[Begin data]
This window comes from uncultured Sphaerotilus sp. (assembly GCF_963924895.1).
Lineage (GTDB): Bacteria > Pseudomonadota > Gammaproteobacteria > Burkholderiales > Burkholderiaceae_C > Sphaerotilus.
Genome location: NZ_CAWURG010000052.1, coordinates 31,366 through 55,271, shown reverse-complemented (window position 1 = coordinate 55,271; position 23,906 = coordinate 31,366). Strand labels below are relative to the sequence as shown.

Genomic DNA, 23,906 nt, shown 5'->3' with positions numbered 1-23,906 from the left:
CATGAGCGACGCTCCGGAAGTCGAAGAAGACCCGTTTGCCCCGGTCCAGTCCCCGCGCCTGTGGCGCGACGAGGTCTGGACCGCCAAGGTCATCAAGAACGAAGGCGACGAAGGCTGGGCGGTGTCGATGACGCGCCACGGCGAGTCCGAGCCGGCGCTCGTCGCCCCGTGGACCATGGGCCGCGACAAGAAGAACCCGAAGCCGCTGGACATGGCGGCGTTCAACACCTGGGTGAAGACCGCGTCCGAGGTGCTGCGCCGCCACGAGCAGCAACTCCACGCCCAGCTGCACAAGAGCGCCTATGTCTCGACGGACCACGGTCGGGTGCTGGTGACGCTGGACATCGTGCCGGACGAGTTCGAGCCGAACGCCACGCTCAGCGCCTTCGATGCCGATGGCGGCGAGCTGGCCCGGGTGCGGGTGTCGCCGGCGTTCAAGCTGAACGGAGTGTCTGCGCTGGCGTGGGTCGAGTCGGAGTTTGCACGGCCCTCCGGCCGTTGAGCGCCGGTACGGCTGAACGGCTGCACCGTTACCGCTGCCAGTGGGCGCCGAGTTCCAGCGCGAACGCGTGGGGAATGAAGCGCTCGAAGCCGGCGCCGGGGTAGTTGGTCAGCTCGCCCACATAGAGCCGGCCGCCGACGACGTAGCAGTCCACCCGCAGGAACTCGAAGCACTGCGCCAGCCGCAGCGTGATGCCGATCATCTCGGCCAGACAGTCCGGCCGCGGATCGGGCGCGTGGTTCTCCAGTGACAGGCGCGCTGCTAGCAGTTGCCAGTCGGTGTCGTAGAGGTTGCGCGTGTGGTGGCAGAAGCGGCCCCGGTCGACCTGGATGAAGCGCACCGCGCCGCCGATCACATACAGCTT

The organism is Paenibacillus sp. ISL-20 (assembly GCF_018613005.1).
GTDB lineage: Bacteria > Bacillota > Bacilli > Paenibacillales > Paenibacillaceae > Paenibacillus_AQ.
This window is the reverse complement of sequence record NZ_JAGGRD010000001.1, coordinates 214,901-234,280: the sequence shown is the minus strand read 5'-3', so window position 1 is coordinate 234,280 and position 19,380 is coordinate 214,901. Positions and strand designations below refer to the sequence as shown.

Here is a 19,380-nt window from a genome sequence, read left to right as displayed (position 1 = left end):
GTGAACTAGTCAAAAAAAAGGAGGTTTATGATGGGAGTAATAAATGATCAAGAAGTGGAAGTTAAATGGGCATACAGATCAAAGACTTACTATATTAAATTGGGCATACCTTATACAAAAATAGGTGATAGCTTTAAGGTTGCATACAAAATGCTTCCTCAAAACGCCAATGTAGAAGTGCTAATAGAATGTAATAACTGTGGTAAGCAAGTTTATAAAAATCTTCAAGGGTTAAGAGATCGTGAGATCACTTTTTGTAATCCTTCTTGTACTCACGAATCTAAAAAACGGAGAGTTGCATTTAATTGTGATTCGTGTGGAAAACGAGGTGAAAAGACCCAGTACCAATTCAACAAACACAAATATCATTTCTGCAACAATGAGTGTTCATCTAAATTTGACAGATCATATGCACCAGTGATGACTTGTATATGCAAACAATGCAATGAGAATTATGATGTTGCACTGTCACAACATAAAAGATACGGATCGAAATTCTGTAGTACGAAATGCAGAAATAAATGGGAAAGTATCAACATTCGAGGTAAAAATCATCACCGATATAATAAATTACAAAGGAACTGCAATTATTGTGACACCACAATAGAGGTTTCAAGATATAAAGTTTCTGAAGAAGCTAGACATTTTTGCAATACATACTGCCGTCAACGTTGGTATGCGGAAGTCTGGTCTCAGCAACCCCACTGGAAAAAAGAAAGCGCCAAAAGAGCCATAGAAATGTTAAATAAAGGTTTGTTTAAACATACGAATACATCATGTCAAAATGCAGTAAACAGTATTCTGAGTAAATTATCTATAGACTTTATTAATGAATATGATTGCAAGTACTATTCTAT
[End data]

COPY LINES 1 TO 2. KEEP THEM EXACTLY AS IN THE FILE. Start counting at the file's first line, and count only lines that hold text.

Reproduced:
This window comes from uncultured Sphaerotilus sp. (assembly GCF_963924895.1).
Lineage (GTDB): Bacteria > Pseudomonadota > Gammaproteobacteria > Burkholderiales > Burkholderiaceae_C > Sphaerotilus.